How to Make Icons Accessible to the Widest Range of Users? 10 Best Practices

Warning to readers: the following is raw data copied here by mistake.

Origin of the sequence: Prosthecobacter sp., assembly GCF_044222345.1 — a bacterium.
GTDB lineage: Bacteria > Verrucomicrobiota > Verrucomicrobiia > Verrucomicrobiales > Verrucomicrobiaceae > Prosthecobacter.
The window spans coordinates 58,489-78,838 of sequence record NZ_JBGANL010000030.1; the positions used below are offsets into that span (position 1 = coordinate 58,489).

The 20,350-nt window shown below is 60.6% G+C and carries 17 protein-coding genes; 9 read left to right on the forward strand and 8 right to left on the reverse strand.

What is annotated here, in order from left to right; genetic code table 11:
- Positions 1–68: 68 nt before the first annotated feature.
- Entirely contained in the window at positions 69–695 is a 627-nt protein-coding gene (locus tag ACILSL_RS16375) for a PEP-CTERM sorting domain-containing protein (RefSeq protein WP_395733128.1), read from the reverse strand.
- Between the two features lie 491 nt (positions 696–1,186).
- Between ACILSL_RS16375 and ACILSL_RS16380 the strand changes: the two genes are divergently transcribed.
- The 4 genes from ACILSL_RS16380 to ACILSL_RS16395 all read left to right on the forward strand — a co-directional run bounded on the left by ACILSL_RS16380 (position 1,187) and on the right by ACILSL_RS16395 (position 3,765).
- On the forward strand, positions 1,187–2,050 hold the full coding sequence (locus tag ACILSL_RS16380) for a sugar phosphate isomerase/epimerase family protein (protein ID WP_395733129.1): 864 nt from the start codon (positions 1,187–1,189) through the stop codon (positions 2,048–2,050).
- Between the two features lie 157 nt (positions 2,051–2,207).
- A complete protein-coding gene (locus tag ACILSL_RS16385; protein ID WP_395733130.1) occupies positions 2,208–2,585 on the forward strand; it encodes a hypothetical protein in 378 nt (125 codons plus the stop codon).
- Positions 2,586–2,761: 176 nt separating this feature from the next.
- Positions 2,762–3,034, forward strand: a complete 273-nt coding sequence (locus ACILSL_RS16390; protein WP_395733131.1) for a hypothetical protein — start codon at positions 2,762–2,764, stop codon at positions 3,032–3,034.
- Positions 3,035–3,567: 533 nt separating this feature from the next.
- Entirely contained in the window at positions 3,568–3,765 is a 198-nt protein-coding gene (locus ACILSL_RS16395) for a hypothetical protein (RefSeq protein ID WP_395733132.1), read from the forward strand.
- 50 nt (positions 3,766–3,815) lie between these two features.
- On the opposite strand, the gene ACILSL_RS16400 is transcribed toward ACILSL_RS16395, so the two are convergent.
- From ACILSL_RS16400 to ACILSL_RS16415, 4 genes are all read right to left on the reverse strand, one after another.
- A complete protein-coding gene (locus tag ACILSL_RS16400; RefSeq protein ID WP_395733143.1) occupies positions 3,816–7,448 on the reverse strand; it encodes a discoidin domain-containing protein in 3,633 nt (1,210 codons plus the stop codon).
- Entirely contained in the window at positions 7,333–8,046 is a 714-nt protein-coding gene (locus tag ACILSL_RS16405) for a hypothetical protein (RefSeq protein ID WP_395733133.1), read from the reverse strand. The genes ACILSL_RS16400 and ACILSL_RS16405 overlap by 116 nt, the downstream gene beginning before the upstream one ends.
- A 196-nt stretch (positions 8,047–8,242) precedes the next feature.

Material icons, flat icons, thin icons, ready-made or fully custom, on-brand icons... No matter what type of web icons you opt for, the same rule applies: the need to be visible to all users. So, you ask yourself: "How to make icons accessible to... everyone?". For, in vain you go with an eye-catching web icon design if its color contrast is so low that some users just don't see it. Or if it's interactive, but only when... mouse clicked. See my point? Therefore, in today's post I'll tackle aspects like:   what accessible icons are what goes into making icons accessible: most effective approaches and best practices what are the different types of web icons and the specific techniques for making them accessible    Let's dive in:   1. What Are Accessible Icons More Precisely? What makes an icon accessible to screen reader users? What requirements should it meet to be fully inclusive? Here are the 6 most important things to consider when you're designing accessible icons:   1.1. Make Them Noticeable For, it's pretty logical:  If an icon's not instantly perceivable to all visitors, it becomes inaccessible. And by "instantly perceivable", I mean that users shouldn't be constrained to perform some sort of action in order to make the icon... visible. 1.2. If It's Purely Decorative, It Shouldn't Be Read Out One of the best practices for designing accessible icons (decorative icons) is to skip the part where the ALT text gets read out to screen reader users. That's because, in the case of a decorative icon, informing the user about its existence on the page (e.g. "There is a key icon!") is just... superfluous. Which leads us to the next requirement that all "wannabe accessible" web icons should meet:   1.3. Always Add a Text Label The magnifying glass icon is universally recognized as a "search" tool. But that's the only universally recognizable icon... Therefore, it's best to play safe if you want your icons to be accessible to the widest range of visitors. Whether you have a hamburger menu icon or a house-shaped one, accompany it with a text label to prevent any ambiguity.   1.4. Keep in Mind the Color Contrast  This is one of the recommendations on top of any "How to make accessible icons" list that you might stumble upon: Make sure there's enough foreground-background color constrat in your icons, so that visitors with different levels of visual imparirment can easily notice them.   1.5. Make Sure They're Properly Sized And by "properly sized" I mean somewhere around 44x44 pixels. Pay particular attention to the size in the case of icon links: Any smaller than 44x44 pixels and they become inaccessible on smaller devices: some users won't be able to click on them.   1.6. Make Sure They're Mouse, Touchscreen, AND Keyboard Accessible Have you decided to "sprinkle" some interactive icons across your website?  Then make sure that users can easily click on them whether they use their mouses, they tap on their touchscreens or they depend on their keyboards for that. 2. How to Make Icons Accessible: 10 Approaches & Best Practices  Now that we've gone through "what" makes an icon accessible, let's get to the "how-to" part: How can you make your web icons more accessible for screen readers users? Here's a list of simple approaches and valuable tips to consider:   2.1. Consider Pixel Measurements and Square Dimensions  Most icons have square dimensions.  And if you're curious which are some of the most frequently used sizes for web icons, here are some popular examples:   128x128 16x16 512x512 64x64 256x256   2.2. The Easiest Way to Make Your Linked Icons Accessible Is to... ... add an ALT-text that lets the user know what the link does. What its destination is. For instance, you can add "Email us" as the ALT-text accompanying your "@" email icon. 2.3. When In Doubt, Choose an SVG or a PNG File Format  Even if some prefer the SVG icons systems, while others choose to go with PNGs (making icons accessible is easier with that file format), all web designers agree on this: Icon fonts should be the very last option to consider.   2.4. Make Sure Your Document and Your Icon Are The Same Size    2.5. See that There's Enough Icon-Background Color Contrast Will you be adding your web icon to a background?  If it's a yes, then check and adjust the color contrast.   2.6. Check Your Icon's Size Before Exporting It The 6th tip on our "How to make icons accessible" is pretty... predictable: All web icons should be properly sized prior to export, making sure they're not too large.   2.7. Hide the Text Accompanying the Icon, but Keep It Visible to Screen Readers Let's say that you've inserted an explanatory enough copy text within your link icon, but you don't want it to be visible to all users.  You want it to be visible to screen readers only. For this, you can use a visible-hidden class selector.   Word of caution! Going with this solution does call for 2 compromises:   the click/touch area is smaller screen reader users might not understand what that icon does (the VoiceOver will then read something like: "internal link, home"). 2.8. Accompany Your Semantic Icons with Visible Text to Avoid Ambiguity "What's a semantic icon?" you ask?  A standalone icon that has meaning.  Now, if you want to make sure you'll prevent all situations where users might just overlook it, just add a visible "Menu" text next to it. This way, its meaning will be 100% clear to anyone.   2.9. The Simplest Way to Make Icon Fonts Accessible Is... ... to add aria-hidden="true" to the element. Note: again, whenever possible, avoid icon fonts and opt for inline SVGs instead.   2.10. Skip Adding ALT-Text to Text-Based Icons Let's say that you have an "Email Us" linked icon.  Now, it would be quite superfluous to have an ALT text added to, saying the same thing to the screen reader user, wouldn't it? In this case, the icon is purely decorative, since the copy text around it already conveys the meaning on its own.   The END! Now you have at least 10 different answers to your "How to make icons accessible to the widest range of users" question. But maybe you need help choosing the best approach and implementing these best practices in order to make your brand icons more accessible.  We're here to help! Just drop us a line and let's find the most suitable solution for making your web icons available to everyone visiting your website. Image by Виктория Бородинова from Pixabay  ... Read more